Release date: September 14, 2018
By: Mike Whyte
“Monsters Exist”, the title track opens this, Orbital’s latest jaunt into electronic music – and it is almost a return to the roots of the band themselves. There is no doubt that apart from a couple of darker tracks, this is an up-tempo rave album, and one of the best in years. So, to the title track again – the foreboding drums that pound through the opening sequence fade away into rave pans, before the mood is paired way back again, then rebuilt. Both “The Raid”, and “The End Is Nigh”, have similar dark tinges, with the latter being made up of spliced vocal clips being overcome by a barrage of rave horns once more – if music was a weapon, then Orbital are more than armed and ready.
Orbital have given us some classic tracks over the years – from “Chime” and “Belfast”, via theme tunes like “The Saint” to anthems such as “Satan” – most electronic heads could chart their lives by what Orbital track was in the charts at the time. We would forgive the Hartnoll brothers if they just decided to hang up their cables and synths now and play the odd DJ set from time to time, but this, their 9th studio album is proof that the won’t be happening any time soon.
Back to the album; “Hoo Hoo Ha Ha”, in the nicest possible way, reminded me of a skipping CD – except one where all the elements of the track seemed to be jumping in perfect rhythm, before rave trumpets brought a joyous feel to proceedings.
“P.H.U.K.” is an instant classic – you know it as soon as the hyperactive synth line kicks in. It is instantly Orbital, it is instantly hands in the air, and simultaneously chills down the spine – reminding you of the times of acts like Tricky Disco and bleep techno; this is probably my track of the year so far. Another favourite, and quite unexpected, is the final track “There Will Come a Time” featuring Prof. Brian Cox – a genius collaboration in my opinion. The track is majestic, soaring and again as uplifing as being back in that field with thousands of others, their hands in the air, reaching for the stars and living for the moment.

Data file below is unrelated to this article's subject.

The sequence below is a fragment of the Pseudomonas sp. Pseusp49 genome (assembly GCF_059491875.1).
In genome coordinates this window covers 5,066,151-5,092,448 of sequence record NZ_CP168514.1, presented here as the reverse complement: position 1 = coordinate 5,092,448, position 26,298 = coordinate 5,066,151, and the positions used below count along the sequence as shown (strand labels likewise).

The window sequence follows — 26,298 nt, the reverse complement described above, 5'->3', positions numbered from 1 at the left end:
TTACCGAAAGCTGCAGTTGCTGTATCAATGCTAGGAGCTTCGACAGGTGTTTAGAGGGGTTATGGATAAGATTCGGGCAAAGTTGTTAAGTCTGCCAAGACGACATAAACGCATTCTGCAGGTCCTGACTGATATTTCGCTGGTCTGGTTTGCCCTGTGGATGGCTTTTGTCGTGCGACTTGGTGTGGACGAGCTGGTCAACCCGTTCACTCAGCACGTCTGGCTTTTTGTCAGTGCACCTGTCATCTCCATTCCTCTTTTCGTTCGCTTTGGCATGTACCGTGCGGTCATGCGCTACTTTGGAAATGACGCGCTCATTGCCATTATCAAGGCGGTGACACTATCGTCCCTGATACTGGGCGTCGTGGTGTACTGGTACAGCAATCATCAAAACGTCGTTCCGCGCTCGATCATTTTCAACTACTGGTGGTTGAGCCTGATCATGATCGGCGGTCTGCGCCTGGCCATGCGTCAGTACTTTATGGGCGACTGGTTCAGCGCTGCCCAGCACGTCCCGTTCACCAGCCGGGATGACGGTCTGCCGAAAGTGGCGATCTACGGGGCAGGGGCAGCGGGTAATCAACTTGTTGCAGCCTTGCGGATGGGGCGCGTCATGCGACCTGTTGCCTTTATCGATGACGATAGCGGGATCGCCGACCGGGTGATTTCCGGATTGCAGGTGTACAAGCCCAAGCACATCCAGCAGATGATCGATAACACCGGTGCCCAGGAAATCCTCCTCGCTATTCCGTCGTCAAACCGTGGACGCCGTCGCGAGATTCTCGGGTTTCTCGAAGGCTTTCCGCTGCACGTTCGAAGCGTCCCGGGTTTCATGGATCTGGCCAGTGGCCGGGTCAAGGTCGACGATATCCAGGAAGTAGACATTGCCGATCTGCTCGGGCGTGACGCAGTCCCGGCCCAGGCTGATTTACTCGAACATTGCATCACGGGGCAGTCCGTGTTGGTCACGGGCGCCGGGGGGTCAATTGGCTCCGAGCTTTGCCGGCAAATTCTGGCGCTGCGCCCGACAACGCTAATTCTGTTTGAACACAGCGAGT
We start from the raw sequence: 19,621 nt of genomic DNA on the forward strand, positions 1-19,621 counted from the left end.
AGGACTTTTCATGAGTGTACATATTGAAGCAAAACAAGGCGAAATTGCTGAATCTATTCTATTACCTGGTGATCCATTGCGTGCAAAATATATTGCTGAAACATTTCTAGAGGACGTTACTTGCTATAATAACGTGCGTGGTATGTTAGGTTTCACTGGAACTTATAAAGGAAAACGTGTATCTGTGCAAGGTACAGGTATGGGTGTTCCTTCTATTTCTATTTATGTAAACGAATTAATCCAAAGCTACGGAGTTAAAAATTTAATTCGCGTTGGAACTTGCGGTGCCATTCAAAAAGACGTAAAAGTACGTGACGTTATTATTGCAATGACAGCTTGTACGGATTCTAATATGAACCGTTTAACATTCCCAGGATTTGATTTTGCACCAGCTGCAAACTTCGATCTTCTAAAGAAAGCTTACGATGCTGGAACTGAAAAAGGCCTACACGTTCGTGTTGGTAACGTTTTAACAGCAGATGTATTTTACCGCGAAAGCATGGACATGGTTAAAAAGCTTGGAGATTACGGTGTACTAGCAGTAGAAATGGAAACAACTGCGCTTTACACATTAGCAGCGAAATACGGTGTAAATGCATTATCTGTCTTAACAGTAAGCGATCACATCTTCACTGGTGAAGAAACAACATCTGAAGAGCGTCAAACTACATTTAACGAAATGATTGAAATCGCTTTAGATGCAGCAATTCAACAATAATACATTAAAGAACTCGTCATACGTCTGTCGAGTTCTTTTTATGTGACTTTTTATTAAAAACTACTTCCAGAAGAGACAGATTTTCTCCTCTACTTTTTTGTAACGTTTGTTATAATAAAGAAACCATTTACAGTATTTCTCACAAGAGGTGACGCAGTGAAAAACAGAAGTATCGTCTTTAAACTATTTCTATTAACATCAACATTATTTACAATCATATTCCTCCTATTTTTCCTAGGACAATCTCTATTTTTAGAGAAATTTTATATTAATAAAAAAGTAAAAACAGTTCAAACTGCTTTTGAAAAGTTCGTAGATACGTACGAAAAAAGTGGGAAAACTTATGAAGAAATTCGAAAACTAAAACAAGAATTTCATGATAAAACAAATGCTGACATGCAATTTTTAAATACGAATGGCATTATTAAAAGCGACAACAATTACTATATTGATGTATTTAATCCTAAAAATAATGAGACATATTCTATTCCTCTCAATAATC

Having wiped that nostalgic tear from my eye – back to “Tiny Foldable Cities” – a track that sounds like a slightly paranoid Sega game console – the off-kilterdness of the track keeping things interesting while the beats keep the body moving. This computer game styling seems to be a theme through the album, as “Vision OnE” has a slight chip-tune quality to it, bouncing along in cartoon-y fashion as it does.
Could this be the best comeback they’ve done? I actually think it could be about the best album they’ve done – there is such variety and polish to tracks that almost any one of them could be worthy of single release – time doesn’t stagnate in the Hartnoll brothers case, instead it seems to create more ideas – this duo, like fine wine, are just getting better as they get older.